The Owl and the Pussycat (1970)

R | 96 mins | Romantic comedy | 3 November 1970

Director:

Herbert Ross

Writer:

Buck Henry

Producer:

Ray Stark

Cinematographers:

Andrew Laszlo, Harry Stradling

Production Designer:

John Robert Lloyd

Production Company:

Rastar Productions, Inc.
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HISTORY

A few months before the Broadway debut of Bill Manhoff’s two-character stage play, The Owl and the Pussycat, items in the 25 Sep 1964 DV and 29 Sep 1964 LAT reported that Seven Arts Productions had purchased the motion picture rights in association with Paramount Pictures for director Richard Quine. The show began its initial run at the ANTA Playhouse on 18 Nov 1964, and continued to enjoy success throughout the following year, with Alan Alda and Diana Sands in the leading roles. During this time, plans at Seven Arts were continually in flux, as the 31 Mar 1965 Var and 13 Jul 1965 DV noted the filmmakers’ indecision about whether to use big-name stars, or opt for lesser-known actors, such as Barbara Harris and Alan Arkin.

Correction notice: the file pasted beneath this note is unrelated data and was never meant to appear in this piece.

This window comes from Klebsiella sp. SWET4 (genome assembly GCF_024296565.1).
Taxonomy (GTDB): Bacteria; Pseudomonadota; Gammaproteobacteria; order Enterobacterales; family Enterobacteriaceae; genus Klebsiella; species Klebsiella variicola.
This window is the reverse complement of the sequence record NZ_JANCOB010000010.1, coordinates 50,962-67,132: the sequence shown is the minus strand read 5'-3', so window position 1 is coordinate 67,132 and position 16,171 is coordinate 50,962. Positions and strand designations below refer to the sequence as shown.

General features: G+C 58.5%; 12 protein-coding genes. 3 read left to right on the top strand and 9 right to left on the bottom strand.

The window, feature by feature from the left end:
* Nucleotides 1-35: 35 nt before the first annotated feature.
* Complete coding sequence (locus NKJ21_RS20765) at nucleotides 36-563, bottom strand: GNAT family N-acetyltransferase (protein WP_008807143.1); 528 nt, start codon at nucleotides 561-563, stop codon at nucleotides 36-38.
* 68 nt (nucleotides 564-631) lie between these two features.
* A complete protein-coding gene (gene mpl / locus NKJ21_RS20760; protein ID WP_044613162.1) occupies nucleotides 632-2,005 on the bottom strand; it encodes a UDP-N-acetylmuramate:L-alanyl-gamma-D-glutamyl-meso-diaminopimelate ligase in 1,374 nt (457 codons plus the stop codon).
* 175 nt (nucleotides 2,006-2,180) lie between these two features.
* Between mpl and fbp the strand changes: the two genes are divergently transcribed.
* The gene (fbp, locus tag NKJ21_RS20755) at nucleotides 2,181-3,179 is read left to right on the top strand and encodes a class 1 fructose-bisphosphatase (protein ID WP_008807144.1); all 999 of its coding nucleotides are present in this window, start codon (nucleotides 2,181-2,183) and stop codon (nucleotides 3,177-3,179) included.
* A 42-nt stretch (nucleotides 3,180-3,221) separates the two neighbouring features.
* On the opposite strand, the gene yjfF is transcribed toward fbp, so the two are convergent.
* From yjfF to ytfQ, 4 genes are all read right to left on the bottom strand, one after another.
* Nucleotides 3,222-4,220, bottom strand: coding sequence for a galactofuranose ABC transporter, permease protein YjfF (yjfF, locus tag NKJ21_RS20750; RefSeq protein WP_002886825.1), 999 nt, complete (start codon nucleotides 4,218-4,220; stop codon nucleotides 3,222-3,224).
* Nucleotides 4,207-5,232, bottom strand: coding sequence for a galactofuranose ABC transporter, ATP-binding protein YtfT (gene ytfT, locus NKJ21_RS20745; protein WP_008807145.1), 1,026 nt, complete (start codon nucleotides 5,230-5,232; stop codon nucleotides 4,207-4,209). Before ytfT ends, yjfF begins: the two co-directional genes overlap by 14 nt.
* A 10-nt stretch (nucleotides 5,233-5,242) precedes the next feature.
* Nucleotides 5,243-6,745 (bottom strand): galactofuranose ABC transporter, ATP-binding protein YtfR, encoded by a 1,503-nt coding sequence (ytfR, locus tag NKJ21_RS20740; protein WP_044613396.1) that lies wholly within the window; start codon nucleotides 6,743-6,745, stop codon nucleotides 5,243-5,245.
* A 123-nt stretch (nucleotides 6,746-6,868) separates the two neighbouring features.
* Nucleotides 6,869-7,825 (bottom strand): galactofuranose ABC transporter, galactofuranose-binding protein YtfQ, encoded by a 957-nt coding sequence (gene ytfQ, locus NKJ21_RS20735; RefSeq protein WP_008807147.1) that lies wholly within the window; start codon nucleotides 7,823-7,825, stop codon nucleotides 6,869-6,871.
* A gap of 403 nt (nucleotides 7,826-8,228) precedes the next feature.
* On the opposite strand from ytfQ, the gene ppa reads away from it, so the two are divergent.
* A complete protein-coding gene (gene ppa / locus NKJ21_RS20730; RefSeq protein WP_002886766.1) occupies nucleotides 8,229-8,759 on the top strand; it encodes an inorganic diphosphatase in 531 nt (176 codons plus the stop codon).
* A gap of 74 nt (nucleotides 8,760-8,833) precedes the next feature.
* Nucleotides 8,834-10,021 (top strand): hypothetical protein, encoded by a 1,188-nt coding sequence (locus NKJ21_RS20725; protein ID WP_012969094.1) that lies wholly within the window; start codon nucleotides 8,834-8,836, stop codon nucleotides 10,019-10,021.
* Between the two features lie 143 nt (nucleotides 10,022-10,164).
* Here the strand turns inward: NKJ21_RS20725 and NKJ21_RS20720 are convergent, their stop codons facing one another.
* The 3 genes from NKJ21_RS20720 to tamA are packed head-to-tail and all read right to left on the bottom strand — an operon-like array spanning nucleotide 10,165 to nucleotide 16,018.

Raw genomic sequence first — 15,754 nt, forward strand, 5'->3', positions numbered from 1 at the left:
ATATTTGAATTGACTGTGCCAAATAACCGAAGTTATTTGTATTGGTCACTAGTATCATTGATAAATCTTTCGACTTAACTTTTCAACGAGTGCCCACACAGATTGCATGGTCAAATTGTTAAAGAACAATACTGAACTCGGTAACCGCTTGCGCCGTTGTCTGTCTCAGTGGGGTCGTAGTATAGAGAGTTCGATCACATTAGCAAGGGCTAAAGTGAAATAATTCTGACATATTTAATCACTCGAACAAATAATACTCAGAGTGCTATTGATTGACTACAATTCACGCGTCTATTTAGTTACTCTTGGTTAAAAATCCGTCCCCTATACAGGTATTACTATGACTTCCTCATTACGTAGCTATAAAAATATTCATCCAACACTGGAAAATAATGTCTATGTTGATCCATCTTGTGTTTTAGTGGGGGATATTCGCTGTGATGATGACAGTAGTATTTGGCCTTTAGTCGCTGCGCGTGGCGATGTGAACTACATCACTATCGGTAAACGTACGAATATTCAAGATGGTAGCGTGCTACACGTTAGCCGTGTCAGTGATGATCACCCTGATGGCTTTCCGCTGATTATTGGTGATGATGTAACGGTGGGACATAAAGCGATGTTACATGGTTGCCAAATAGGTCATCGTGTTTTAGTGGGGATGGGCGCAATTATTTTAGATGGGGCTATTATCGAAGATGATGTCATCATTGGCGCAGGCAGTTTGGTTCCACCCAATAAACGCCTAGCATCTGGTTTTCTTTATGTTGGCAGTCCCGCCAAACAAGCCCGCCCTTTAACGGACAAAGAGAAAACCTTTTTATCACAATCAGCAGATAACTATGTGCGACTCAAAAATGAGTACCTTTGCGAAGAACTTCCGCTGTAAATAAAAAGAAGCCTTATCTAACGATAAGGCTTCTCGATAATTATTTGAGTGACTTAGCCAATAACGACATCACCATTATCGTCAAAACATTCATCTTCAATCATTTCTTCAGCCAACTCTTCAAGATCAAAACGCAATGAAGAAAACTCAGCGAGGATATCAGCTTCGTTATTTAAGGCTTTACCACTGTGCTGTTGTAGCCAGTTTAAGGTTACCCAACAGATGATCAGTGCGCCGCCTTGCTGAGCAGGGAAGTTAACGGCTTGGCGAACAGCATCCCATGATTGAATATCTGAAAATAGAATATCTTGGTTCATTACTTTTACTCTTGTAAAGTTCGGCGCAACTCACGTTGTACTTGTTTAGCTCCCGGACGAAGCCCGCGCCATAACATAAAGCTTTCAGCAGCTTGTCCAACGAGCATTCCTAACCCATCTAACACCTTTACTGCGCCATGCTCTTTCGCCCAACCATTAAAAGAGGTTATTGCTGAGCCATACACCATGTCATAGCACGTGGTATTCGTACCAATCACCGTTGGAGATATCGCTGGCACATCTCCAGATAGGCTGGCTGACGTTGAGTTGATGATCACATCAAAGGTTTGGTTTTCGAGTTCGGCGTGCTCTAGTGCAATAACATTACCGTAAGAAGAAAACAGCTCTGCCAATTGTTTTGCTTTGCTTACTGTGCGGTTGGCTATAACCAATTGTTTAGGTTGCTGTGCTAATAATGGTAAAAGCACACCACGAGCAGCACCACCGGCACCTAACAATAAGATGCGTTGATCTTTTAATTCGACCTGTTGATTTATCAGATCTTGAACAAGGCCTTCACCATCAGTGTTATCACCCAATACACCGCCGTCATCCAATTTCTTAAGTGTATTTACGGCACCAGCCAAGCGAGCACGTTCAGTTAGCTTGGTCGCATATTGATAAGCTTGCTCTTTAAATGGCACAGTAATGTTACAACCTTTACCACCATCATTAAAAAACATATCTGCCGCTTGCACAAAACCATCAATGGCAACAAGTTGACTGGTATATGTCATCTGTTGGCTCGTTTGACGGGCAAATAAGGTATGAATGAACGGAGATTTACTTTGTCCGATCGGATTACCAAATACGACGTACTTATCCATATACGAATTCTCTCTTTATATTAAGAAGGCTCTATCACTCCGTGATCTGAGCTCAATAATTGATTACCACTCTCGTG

On 6 Oct 1965, DV announced that Seven Arts would move forward without Paramount after deciding to dissolve its current associations with the major studios. Quine remained attached through the spring of 1966, when a 28 Mar 1966 Var news story confirmed that further development had been stalled while Seven Arts’ executive vice president Ray Stark continued to search for “the right deal.” The Owl and the Pussycat remained on the shelf for another two years, by which time Stark had relinquished his post at Seven Arts and founded Rastar Productions, Inc. to produce the motion picture adaptation of Funny Girl (1968, see entry) for Columbia Pictures. The Rastar-Columbia partnership continued, as the 25 Nov 1968 NYT announced that Funny Girl star Barbra Streisand would appear in The Owl ... More Less

A few months before the Broadway debut of Bill Manhoff’s two-character stage play, The Owl and the Pussycat, items in the 25 Sep 1964 DV and 29 Sep 1964 LAT reported that Seven Arts Productions had purchased the motion picture rights in association with Paramount Pictures for director Richard Quine. The show began its initial run at the ANTA Playhouse on 18 Nov 1964, and continued to enjoy success throughout the following year, with Alan Alda and Diana Sands in the leading roles. During this time, plans at Seven Arts were continually in flux, as the 31 Mar 1965 Var and 13 Jul 1965 DV noted the filmmakers’ indecision about whether to use big-name stars, or opt for lesser-known actors, such as Barbara Harris and Alan Arkin.